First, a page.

Giving medications to a cat can be a tough job for pet owners, especially if your cat doesn't want to cooperate. Whether you're trying to give your kitty a pill or a liquid, this process can be frustrating and result in a lot of wasted medication if your cat keeps spitting it out. It's important for your kitty to be dosed properly, so give these tips a try if your cat won't swallow its medication.
Pills can be problematic for cats. They tend to taste bad, especially if they start to dissolve on the tongue, and a cat's automatic instincts may kick in to help prevent them from choking. Unfortunately, this means your cat will gag and cough to get the pill out.
To keep this from happening, try using a pill popper. These devices look like syringes and function a bit similarly, too. You mount the pill on the end and use the plunger that's inside the pill popper to swiftly eject the pill into your cat's mouth. If done correctly, it'll go past your cat's tongue to the back of the throat, where your kitty will instinctively swallow it.
Liquids are also typically a bit problematic because they often don't taste good. Some liquid medications are also a bit oily or sticky, which can cause your cat to foam at the mouth, flushing the medication out instead of swallowing it.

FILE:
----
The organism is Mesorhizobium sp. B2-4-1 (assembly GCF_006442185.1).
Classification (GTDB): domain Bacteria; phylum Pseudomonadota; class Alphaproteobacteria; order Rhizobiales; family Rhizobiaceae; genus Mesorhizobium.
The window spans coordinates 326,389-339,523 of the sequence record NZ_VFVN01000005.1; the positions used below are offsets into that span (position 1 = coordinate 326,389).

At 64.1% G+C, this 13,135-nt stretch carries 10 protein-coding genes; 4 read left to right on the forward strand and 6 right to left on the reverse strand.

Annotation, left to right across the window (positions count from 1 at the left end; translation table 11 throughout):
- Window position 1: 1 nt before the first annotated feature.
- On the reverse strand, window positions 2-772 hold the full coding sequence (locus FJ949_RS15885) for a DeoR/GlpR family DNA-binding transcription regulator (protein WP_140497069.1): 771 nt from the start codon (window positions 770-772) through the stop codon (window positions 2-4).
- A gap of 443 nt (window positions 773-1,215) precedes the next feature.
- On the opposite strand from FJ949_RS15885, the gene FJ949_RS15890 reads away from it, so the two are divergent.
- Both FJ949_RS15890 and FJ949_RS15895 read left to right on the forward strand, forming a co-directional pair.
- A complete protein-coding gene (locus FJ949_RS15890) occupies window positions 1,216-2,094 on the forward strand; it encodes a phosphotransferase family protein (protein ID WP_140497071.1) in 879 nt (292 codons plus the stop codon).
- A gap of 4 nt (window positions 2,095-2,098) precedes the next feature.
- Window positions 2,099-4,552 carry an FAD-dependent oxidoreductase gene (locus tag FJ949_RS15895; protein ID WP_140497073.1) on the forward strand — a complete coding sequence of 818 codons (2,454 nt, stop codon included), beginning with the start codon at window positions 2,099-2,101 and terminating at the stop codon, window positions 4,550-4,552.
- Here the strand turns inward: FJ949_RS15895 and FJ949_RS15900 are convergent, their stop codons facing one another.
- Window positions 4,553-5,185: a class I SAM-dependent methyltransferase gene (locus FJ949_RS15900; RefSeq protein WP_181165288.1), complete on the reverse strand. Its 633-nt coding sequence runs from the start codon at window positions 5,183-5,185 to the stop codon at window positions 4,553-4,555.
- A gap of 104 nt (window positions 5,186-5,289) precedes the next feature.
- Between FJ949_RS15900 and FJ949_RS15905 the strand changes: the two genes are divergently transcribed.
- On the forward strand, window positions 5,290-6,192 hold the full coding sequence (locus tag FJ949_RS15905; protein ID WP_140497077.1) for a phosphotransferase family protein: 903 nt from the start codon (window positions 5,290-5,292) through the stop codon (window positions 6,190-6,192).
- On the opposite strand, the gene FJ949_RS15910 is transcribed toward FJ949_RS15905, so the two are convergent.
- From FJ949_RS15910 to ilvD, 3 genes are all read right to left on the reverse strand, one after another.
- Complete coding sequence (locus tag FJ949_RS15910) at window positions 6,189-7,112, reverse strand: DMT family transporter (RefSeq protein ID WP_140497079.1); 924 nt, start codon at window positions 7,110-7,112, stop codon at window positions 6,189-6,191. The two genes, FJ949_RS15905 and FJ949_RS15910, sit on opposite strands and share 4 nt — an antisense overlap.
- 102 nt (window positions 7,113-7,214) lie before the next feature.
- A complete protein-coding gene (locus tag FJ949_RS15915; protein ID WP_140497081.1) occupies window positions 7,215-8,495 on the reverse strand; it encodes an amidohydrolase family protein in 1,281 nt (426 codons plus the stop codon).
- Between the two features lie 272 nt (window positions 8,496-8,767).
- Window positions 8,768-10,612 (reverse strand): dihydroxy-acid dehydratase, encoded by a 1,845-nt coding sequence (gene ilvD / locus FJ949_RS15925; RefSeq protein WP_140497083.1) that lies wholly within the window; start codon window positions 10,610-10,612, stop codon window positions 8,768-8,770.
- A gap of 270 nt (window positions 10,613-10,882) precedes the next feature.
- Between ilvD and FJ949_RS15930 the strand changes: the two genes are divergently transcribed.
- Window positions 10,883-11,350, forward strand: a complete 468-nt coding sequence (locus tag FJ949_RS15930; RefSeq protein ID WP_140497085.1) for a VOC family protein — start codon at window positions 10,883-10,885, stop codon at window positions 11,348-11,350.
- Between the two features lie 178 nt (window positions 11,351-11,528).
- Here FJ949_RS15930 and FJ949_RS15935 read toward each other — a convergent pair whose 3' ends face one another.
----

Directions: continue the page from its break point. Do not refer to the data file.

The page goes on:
To fix this problem, try using a needle-free syringe and filling it full of water. Give your cat the medication first, and then immediately flush their mouth out with the water. This will help to push the medication to the back of the throat, increasing the likelihood that they'll swallow it. It can also be useful in washing any unpleasant-tasting medication off of your cat's tongue so that they won't sit around foaming at the mouth for minutes on end.
If you're having a hard time just getting the medication into your cat's mouth in the first place, consider trying these tips.
You can use an e-collar to help prevent your cat from being able to scratch you. Simply pop it over your cat's head and keep your hand tucked inside the cone while you're giving them their medication.
Furthermore, try to insert any medication from the side of the mouth. This will help to prevent your cat from being able to bite you with their sharper teeth that are more likely to break the skin.
If you continue to have trouble with your kitty's medications, consult with your veterinarian. However, these tips will likely improve your ability to dose your cat properly and to ensure that they take their medication easily.
Contact a center like Phoenixville Animal Hospital - R B Wolstenholme DVM for more help.